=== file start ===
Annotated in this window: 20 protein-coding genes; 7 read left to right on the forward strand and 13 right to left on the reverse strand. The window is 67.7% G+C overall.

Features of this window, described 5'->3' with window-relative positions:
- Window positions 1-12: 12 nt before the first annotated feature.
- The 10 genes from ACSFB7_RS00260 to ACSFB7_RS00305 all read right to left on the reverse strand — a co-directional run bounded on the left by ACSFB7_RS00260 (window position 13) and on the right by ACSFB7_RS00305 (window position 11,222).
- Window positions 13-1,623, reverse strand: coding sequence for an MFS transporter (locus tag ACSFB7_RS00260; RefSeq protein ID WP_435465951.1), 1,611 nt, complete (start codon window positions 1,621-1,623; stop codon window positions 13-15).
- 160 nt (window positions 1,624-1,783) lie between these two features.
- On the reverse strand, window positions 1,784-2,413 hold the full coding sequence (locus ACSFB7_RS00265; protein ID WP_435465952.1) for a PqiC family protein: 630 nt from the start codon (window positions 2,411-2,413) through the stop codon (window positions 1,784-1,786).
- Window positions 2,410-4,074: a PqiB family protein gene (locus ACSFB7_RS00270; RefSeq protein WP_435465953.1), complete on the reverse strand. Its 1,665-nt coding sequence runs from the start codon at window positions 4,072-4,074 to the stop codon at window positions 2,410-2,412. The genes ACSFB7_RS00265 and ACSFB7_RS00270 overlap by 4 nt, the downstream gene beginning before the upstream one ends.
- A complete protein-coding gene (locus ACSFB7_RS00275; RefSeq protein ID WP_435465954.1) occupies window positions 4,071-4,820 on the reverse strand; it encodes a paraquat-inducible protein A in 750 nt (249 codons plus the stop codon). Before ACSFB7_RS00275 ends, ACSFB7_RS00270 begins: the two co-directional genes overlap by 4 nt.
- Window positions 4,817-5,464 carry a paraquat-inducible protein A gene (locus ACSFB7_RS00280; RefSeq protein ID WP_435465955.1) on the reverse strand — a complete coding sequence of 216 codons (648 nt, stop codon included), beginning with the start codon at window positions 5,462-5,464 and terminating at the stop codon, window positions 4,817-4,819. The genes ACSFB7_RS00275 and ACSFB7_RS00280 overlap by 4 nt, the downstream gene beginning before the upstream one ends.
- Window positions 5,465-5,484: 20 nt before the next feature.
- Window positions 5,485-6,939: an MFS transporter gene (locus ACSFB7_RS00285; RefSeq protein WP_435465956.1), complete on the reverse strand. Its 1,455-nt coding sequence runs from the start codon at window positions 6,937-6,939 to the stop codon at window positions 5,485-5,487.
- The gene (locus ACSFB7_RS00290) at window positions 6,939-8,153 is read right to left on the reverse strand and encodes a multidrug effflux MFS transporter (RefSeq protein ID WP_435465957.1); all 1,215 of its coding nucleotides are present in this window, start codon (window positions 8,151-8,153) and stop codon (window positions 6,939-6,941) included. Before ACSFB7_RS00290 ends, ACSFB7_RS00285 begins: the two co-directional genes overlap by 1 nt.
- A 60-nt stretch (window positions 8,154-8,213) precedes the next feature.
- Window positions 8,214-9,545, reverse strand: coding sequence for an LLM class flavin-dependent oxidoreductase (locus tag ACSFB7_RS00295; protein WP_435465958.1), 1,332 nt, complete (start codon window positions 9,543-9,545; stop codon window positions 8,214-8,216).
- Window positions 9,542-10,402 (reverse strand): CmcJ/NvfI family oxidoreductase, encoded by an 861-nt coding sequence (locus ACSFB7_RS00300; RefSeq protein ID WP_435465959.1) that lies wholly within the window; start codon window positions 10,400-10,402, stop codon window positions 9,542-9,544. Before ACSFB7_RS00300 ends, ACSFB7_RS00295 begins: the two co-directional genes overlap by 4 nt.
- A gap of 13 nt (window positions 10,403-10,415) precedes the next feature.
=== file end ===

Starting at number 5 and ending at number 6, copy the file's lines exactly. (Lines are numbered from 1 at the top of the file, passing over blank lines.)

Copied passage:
- Window positions 13-1,623, reverse strand: coding sequence for an MFS transporter (locus tag ACSFB7_RS00260; RefSeq protein ID WP_435465951.1), 1,611 nt, complete (start codon window positions 1,621-1,623; stop codon window positions 13-15).
- 160 nt (window positions 1,624-1,783) lie between these two features.